After a fantastic individual season for Marcus Stroman, it might be time for the front office to engage him and his agent in extension talks.
In a year where most of the roster has struggled, Marcus Stroman has been one of the bright spots in a disappointing campaign. The Duke university product is 11-8 with a 3.08 ERA through 30 starts. He’s thrown 184.1 innings, recorded 155 strikeouts, and has a WHIP of 1.31.
As I said my an article I wrote on Friday, Stroman’s talent has slipped under the radar in some ways. I’ll admit that I was among those that expected him to be a strong 4th starter in this rotation, behind veterans Marco Estrada, and J.A. Happ, and a dominant Aaron Sanchez, who lead the American League in ERA in 2016. Of course, we all know how that worked out.
Happ has been very good, but missed significant time on the disabled list. Estrada has had an up and down season, but has looked much better of late, and Sanchez only made eight starts. It’s been Stroman who has been the constant for John Gibbons‘ rotation, routinely giving the team a chance to win and providing valuable innings.
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There shouldn’t be any doubters anymore about his place in the game and with the Blue Jays, and that leads me to the point of all of this: I think the Blue Jays should start extension talks this offseason.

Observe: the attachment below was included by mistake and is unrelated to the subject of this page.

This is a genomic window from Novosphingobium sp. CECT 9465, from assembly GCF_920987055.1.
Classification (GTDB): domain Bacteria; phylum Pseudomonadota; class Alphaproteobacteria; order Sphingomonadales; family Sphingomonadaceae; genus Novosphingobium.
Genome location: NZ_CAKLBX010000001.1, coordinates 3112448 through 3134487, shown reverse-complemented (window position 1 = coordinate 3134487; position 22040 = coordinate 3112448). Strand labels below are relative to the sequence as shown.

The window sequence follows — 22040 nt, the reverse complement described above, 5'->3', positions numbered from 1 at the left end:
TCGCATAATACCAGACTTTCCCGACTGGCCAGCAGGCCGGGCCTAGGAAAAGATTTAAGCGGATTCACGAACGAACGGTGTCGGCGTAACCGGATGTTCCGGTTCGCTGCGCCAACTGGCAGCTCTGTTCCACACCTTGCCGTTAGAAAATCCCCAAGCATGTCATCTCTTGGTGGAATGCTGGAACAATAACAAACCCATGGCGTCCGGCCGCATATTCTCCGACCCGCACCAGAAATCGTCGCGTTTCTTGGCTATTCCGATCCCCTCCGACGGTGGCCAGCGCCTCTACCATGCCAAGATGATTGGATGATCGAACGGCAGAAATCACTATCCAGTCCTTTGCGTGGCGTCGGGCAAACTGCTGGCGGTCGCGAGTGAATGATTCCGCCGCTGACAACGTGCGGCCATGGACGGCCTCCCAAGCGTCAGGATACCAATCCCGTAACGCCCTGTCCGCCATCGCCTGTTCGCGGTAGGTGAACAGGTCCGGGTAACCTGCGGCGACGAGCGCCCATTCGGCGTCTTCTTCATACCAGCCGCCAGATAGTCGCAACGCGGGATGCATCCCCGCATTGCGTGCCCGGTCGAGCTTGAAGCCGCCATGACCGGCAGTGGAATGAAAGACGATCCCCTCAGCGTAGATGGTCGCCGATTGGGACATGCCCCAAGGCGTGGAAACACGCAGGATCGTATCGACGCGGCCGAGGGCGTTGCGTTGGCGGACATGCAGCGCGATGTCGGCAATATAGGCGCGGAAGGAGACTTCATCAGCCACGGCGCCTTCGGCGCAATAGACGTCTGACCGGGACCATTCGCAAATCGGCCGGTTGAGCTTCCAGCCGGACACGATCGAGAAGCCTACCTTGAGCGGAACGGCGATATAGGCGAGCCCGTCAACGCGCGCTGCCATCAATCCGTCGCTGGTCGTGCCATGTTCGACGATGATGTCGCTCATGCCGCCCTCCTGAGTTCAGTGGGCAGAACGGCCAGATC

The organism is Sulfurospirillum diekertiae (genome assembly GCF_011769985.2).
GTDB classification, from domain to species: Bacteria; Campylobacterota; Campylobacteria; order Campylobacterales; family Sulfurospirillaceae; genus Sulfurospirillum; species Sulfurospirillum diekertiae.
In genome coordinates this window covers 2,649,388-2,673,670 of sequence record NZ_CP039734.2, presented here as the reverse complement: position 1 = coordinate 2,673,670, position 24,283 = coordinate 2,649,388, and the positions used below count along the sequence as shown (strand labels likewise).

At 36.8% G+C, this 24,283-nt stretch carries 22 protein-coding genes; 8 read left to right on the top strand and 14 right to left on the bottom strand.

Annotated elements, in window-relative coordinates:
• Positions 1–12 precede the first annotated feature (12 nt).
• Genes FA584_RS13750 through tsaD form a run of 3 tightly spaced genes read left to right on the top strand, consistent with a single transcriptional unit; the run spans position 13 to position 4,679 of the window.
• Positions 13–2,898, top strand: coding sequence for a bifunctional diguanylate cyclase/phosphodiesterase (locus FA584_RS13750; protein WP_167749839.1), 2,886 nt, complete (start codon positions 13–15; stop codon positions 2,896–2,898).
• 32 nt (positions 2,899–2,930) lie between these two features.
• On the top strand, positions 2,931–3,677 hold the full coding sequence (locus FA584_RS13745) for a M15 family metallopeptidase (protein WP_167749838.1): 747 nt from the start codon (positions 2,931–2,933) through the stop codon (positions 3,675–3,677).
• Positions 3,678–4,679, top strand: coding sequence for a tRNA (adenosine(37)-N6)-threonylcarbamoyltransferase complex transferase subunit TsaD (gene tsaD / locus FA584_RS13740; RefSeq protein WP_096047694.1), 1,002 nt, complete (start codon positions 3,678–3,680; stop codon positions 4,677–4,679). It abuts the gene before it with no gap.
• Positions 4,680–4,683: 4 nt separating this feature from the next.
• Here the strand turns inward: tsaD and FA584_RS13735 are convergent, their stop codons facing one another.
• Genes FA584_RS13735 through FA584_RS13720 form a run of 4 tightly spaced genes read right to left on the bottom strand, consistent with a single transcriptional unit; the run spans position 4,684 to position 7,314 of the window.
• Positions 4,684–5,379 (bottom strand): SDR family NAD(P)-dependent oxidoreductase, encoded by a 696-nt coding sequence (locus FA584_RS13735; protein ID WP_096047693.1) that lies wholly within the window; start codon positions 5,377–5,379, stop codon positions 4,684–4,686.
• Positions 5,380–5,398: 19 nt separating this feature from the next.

The 26 year old made 3.4 million in 2017, his first year of arbitration eligibility. The Jays have him under contract for three more years, and he’ll be seeking a hefty raise this offseason. The two sides ended up having to settle in arbitration, with Stroman winning the case after being offered 3.1 by the front office.
Rather than go through that process again and potentially tarnish the relationship, why not see if he can be locked up through the arbitration seasons, and hopefully beyond? At this point his dollar value is going to rapidly climb, so some cost certainty wouldn’t be the worst thing either.
They won’t be getting a sweetheart deal like the one Tampa Bay has with Chris Archer (he signed for six years and 25 million, with two options, in 2014), but it could be smart to get him locked up now as well before his stock rises any further. Other than a rough first half of 2016, the “Stro-Show” has been a top of the rotation arm throughout his career, and is only getting better. I’m among those that believe he hadn’t fully recovered from a torn left anterior cruciate ligament during those struggles, and we’ve seen a more accurate representation this season.
It’s hard to say what it would take to get it done, but if the Blue Jays were to pursue something like a 5 year deal, it would only take Stroman to his age 32 season, with enough time to seek another longer contract before his career is done. Maybe he and his agent won’t even entertain the idea, but if they’re open minded, the front office should give it a shot.